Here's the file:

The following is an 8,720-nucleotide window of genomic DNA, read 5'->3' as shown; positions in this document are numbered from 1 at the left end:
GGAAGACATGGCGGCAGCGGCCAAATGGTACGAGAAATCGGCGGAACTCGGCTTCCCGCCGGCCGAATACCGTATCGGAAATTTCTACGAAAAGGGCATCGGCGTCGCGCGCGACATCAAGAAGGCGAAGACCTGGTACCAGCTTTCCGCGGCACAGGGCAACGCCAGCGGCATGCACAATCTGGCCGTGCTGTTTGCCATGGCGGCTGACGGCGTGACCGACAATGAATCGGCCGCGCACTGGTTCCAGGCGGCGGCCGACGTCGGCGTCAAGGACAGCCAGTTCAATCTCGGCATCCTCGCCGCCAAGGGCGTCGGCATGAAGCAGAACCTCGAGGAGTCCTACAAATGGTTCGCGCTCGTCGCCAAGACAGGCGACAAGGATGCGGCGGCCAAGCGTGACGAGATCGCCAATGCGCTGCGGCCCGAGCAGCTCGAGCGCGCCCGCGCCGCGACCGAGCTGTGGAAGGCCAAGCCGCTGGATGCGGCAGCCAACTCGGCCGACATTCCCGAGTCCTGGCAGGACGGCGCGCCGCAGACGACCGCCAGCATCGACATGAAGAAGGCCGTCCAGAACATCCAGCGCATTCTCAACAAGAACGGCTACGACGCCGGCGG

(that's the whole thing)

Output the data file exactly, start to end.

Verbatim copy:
The following is an 8,720-nucleotide window of genomic DNA, read 5'->3' as shown; positions in this document are numbered from 1 at the left end:
GGAAGACATGGCGGCAGCGGCCAAATGGTACGAGAAATCGGCGGAACTCGGCTTCCCGCCGGCCGAATACCGTATCGGAAATTTCTACGAAAAGGGCATCGGCGTCGCGCGCGACATCAAGAAGGCGAAGACCTGGTACCAGCTTTCCGCGGCACAGGGCAACGCCAGCGGCATGCACAATCTGGCCGTGCTGTTTGCCATGGCGGCTGACGGCGTGACCGACAATGAATCGGCCGCGCACTGGTTCCAGGCGGCGGCCGACGTCGGCGTCAAGGACAGCCAGTTCAATCTCGGCATCCTCGCCGCCAAGGGCGTCGGCATGAAGCAGAACCTCGAGGAGTCCTACAAATGGTTCGCGCTCGTCGCCAAGACAGGCGACAAGGATGCGGCGGCCAAGCGTGACGAGATCGCCAATGCGCTGCGGCCCGAGCAGCTCGAGCGCGCCCGCGCCGCGACCGAGCTGTGGAAGGCCAAGCCGCTGGATGCGGCAGCCAACTCGGCCGACATTCCCGAGTCCTGGCAGGACGGCGCGCCGCAGACGACCGCCAGCATCGACATGAAGAAGGCCGTCCAGAACATCCAGCGCATTCTCAACAAGAACGGCTACGACGCCGGCGG